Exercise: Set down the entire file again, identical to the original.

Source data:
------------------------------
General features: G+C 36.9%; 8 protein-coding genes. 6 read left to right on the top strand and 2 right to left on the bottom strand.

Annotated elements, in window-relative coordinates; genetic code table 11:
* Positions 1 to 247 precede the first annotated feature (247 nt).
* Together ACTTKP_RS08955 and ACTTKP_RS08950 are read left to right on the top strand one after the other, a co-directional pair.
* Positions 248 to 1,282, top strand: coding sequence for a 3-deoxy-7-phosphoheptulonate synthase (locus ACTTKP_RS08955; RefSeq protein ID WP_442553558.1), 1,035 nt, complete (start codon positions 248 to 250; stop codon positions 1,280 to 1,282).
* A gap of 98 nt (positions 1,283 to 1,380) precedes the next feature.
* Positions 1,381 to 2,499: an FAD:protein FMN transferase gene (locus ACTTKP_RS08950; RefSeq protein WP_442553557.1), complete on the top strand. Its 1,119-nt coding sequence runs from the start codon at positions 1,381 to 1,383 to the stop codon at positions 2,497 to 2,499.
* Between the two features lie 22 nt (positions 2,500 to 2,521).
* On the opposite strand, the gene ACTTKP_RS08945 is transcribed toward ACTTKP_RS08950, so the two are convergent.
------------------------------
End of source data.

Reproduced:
General features: G+C 36.9%; 8 protein-coding genes. 6 read left to right on the top strand and 2 right to left on the bottom strand.

Annotated elements, in window-relative coordinates; genetic code table 11:
* Positions 1 to 247 precede the first annotated feature (247 nt).
* Together ACTTKP_RS08955 and ACTTKP_RS08950 are read left to right on the top strand one after the other, a co-directional pair.
* Positions 248 to 1,282, top strand: coding sequence for a 3-deoxy-7-phosphoheptulonate synthase (locus ACTTKP_RS08955; RefSeq protein ID WP_442553558.1), 1,035 nt, complete (start codon positions 248 to 250; stop codon positions 1,280 to 1,282).
* A gap of 98 nt (positions 1,283 to 1,380) precedes the next feature.
* Positions 1,381 to 2,499: an FAD:protein FMN transferase gene (locus ACTTKP_RS08950; RefSeq protein WP_442553557.1), complete on the top strand. Its 1,119-nt coding sequence runs from the start codon at positions 1,381 to 1,383 to the stop codon at positions 2,497 to 2,499.
* Between the two features lie 22 nt (positions 2,500 to 2,521).
* On the opposite strand, the gene ACTTKP_RS08945 is transcribed toward ACTTKP_RS08950, so the two are convergent.